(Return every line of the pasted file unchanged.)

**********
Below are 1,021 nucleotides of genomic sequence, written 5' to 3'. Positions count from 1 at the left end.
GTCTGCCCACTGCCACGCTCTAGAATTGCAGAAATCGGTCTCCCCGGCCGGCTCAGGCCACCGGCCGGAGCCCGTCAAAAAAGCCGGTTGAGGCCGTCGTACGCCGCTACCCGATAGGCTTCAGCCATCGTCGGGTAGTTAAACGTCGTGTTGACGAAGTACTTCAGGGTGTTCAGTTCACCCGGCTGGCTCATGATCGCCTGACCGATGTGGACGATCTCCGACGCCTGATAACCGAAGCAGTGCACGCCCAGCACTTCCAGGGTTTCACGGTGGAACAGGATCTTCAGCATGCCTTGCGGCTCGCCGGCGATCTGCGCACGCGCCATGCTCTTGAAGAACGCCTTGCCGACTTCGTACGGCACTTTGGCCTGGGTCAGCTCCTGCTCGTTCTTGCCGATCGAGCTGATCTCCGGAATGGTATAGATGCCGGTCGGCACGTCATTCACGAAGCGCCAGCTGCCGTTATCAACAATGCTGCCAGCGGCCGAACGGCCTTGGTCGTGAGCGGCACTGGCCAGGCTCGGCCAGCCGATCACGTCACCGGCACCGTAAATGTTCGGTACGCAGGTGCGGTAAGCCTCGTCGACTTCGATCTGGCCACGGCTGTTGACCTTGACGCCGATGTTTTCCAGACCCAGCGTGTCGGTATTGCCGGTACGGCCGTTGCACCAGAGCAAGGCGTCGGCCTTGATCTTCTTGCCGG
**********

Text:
Below are 1,021 nucleotides of genomic sequence, written 5' to 3'. Positions count from 1 at the left end.
GTCTGCCCACTGCCACGCTCTAGAATTGCAGAAATCGGTCTCCCCGGCCGGCTCAGGCCACCGGCCGGAGCCCGTCAAAAAAGCCGGTTGAGGCCGTCGTACGCCGCTACCCGATAGGCTTCAGCCATCGTCGGGTAGTTAAACGTCGTGTTGACGAAGTACTTCAGGGTGTTCAGTTCACCCGGCTGGCTCATGATCGCCTGACCGATGTGGACGATCTCCGACGCCTGATAACCGAAGCAGTGCACGCCCAGCACTTCCAGGGTTTCACGGTGGAACAGGATCTTCAGCATGCCTTGCGGCTCGCCGGCGATCTGCGCACGCGCCATGCTCTTGAAGAACGCCTTGCCGACTTCGTACGGCACTTTGGCCTGGGTCAGCTCCTGCTCGTTCTTGCCGATCGAGCTGATCTCCGGAATGGTATAGATGCCGGTCGGCACGTCATTCACGAAGCGCCAGCTGCCGTTATCAACAATGCTGCCAGCGGCCGAACGGCCTTGGTCGTGAGCGGCACTGGCCAGGCTCGGCCAGCCGATCACGTCACCGGCACCGTAAATGTTCGGTACGCAGGTGCGGTAAGCCTCGTCGACTTCGATCTGGCCACGGCTGTTGACCTTGACGCCGATGTTTTCCAGACCCAGCGTGTCGGTATTGCCGGTACGGCCGTTGCACCAGAGCAAGGCGTCGGCCTTGATCTTCTTGCCGG